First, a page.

Sunday, January 26, 2014

Myanmar's Buddhists Subject of Worldwide Media Attacks

I certainly do not condone violent acts against innocents, and I am repulsed by mob violence, but there appears to be a dog-pile of media coverage that portrays Myanmar's/Burma's Buddhists as bloodthirsty monsters.

An internet search on the conflict between Buddhists and Muslims in that nation will yield page after page of the same claims - that Myanmar's Buddhists are thugs, Nazis* (links at bottom), and regularly engaging in violence against innocent Muslims.

When I search for the better part of an hour and still can't find a single article that presents the perspective of the Buddhists - or even a neutral article that treats both sides, something is dreadfully wrong

The Buddhists are - as we say in the US "being set up". They are being subjected to a coordinated attack that is far more damning than that which is directed at the Israelis. 

All types of ethnic or sectarian strife have enormously complicated origins, and these are rarely squashed except by brute force. This appears to be exactly what the UN, the media, and Leftists around the world want. The people of Myanmar are apparently not going to tolerate violence committed by Muslims in their nation, and the UN is determined to put a stop to any people who will not acquiesce to Islamic aggression.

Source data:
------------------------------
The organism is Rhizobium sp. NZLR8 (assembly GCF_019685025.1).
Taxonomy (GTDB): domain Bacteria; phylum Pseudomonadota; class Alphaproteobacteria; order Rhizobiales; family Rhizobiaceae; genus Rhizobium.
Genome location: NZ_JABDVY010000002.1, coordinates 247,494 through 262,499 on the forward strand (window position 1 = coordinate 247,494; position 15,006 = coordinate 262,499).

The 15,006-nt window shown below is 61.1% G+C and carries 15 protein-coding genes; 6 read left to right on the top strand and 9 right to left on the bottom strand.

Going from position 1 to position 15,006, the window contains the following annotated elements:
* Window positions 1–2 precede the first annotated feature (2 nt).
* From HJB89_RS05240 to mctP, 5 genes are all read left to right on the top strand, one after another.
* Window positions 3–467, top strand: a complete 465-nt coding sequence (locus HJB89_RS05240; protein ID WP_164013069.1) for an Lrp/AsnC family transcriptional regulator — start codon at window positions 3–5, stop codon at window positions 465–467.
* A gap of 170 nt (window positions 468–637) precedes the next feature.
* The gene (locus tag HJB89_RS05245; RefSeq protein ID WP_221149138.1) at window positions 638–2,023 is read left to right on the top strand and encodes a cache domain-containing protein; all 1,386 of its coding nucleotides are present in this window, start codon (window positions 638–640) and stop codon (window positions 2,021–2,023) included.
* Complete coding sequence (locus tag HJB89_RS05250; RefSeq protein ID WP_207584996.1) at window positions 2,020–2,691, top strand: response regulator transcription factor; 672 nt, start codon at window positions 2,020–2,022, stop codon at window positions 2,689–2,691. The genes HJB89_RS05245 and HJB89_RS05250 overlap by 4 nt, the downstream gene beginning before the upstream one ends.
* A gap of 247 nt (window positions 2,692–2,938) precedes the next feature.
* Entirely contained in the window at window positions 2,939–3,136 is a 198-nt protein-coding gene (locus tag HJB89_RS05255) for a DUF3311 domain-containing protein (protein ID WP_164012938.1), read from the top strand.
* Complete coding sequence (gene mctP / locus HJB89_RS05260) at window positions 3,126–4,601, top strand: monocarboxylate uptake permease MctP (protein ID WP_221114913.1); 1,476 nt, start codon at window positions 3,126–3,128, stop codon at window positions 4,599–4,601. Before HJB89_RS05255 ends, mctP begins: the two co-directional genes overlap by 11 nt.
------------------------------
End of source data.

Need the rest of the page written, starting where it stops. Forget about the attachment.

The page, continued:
It should also be noted that the UN has wanted to crush the army of Myanmar for a long time, and a story about oppressed Muslims may be the perfect excuse to justify armed action.

The cadre that still likely has most of the power in Myanmar is understandably not liked by most, but I have no option than to be very suspicious of the claim that Buddhists are the primary aggressors in this conflict. Buddhists are not known to be prone to violence.

For the moment, I can't recall a single region in which Buddhists have been known to engage in or initiate sectarian violence. As Samuel Huntington noted in The Clash of Civilizations, however, there are pathetically few ongoing conflicts euphemistically labeled ethnic strife or sectarian violence in which one of the parties involved are not Muslim. It was the same author who correctly noted that "Islam has bloody borders".

What Muslims are fond of doing is making themselves out to be the victims in these conflicts. The media, eager to discredit Christians and Jews while extolling the supposed virtues of Islam, routinely give us a rosy picture of the Religion of Peace. Leftists, knowing that Muslims consistently vote for Socialist or Labor political parties, import ever-increasing amounts of adherents of a belief system that has no no room for the concept of sovereign nations. The Left wants to do away with independent nations, so Muslim immigrants are the perfect tool to transform the electorates of Europe. When they engage in acts of violence in their new homes, we are assured that they are acting contrary to the teachings of the Koran.

Muslims tend to get a free pass when any kind of violence is used. When homes are torched or people murdered as a result of cartoons, a plainly factual Papal statement, a less-flattering video or anything else that may result in mobs of angry Muslims, it is never their fault.